Climate change means weird weather. Thanks to this winter’s snow storms we have a unique culinary opportunity. On the Ides of March we can enjoy a unique Hudson Valley, cold weather, traditional craft-treat, Maple Candy.
At the end of this long cold winter trees have begun to push sap from the roots out to their buds to start new leaves. The sap is slightly sweet and tasty. When you’re in the woods this week notice where the snow melt is more noticeable around the base of trees. Check out the color of the tree tips, they’re turning a muted pink. This means the sap is starting to run. For thousands of years people have captured and celebrated this sweet sap boiling it down to make sugar in early spring.
This year’s season may be short and sweet, late freezing and snow has already melted in Westchester and the Catskills are showing larger patches of brown earth each day. If you still have snow (or can get to some!) it’s time to make good use of it! Making Maple Candy is easy you’ll need only two locally abundant ingredients.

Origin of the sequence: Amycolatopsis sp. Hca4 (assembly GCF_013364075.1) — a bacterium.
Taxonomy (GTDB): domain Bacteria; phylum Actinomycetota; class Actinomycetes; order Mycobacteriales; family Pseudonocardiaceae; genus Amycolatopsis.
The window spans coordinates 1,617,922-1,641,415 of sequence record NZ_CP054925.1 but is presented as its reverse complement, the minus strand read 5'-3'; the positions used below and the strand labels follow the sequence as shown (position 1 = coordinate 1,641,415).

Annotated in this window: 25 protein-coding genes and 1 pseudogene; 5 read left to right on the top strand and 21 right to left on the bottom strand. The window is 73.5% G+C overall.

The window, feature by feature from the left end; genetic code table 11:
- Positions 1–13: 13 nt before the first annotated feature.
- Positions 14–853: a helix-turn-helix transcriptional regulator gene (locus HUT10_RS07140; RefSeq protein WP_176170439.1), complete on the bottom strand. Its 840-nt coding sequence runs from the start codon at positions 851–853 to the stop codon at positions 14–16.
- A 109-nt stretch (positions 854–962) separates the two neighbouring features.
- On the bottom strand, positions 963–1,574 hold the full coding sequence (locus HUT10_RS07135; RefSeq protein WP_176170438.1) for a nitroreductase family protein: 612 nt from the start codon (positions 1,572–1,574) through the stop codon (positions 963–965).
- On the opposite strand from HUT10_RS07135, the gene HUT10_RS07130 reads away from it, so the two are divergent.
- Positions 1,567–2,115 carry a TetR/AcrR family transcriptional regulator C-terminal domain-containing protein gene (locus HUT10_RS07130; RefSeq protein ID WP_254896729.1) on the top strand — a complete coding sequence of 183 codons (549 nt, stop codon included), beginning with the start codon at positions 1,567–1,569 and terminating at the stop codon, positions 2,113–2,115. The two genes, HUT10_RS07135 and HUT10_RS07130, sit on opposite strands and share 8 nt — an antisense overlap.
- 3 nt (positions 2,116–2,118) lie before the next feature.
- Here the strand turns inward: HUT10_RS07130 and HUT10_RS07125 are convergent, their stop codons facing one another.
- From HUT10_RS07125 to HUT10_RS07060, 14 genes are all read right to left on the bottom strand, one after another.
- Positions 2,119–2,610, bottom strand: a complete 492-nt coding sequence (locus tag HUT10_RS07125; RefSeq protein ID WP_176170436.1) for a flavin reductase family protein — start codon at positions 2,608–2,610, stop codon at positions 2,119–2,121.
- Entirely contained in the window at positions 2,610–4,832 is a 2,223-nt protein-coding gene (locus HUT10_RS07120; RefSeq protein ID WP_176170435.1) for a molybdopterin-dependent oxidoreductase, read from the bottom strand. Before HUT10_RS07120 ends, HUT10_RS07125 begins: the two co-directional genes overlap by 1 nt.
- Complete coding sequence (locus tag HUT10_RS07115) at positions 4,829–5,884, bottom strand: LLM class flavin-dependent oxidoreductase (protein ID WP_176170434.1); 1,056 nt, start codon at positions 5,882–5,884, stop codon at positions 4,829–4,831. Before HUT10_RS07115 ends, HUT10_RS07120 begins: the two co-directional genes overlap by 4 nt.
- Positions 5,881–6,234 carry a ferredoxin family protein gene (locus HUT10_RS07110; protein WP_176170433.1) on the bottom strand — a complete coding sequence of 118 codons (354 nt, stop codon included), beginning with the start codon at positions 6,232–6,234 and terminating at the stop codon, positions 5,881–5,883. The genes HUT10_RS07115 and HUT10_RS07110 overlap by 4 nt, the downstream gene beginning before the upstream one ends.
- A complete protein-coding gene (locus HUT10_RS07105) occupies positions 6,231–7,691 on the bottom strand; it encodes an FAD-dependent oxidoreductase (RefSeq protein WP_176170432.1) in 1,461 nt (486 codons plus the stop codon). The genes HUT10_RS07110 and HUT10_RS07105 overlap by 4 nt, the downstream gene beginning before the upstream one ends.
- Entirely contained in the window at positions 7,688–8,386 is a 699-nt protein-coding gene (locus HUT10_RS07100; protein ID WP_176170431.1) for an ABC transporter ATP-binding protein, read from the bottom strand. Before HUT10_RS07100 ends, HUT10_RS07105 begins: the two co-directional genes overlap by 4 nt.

Today is most likely the first day this year you can enjoy the sweet sticky goodness of home made maple candy. Try this simple recipe:
1 pint of Hudson Valley maple syrup
1 foot in diameter nice clean snow
Bring the maple syrup to a slow boil in a pot on the stove. Keep a close eye on it because there is only a minute between extra thick syrup that makes great candy and setting off the smoke alarm and another trip to the store. The syrup will thin as it heats and then thicken again. As it thickens stir and keep close. When it’s as thick as cough syrup take the pot off the stove and carefully take it outside to the clean snow. Sprinkle the syrup on the snow and let the snow’s cold harden the maple syrup. The resulting candy should be similar to taffy in consistency. Pick up your candy and enjoy the flavor of Spring in the Hudson Valley!
When choosing your maple syrup please note: Maple sugaring has been a great way for farmers and wood lot owners in the Hudson Valley to supplement their income. You can help support local farmers by checking the label of your maple product and choosing the one made close to home.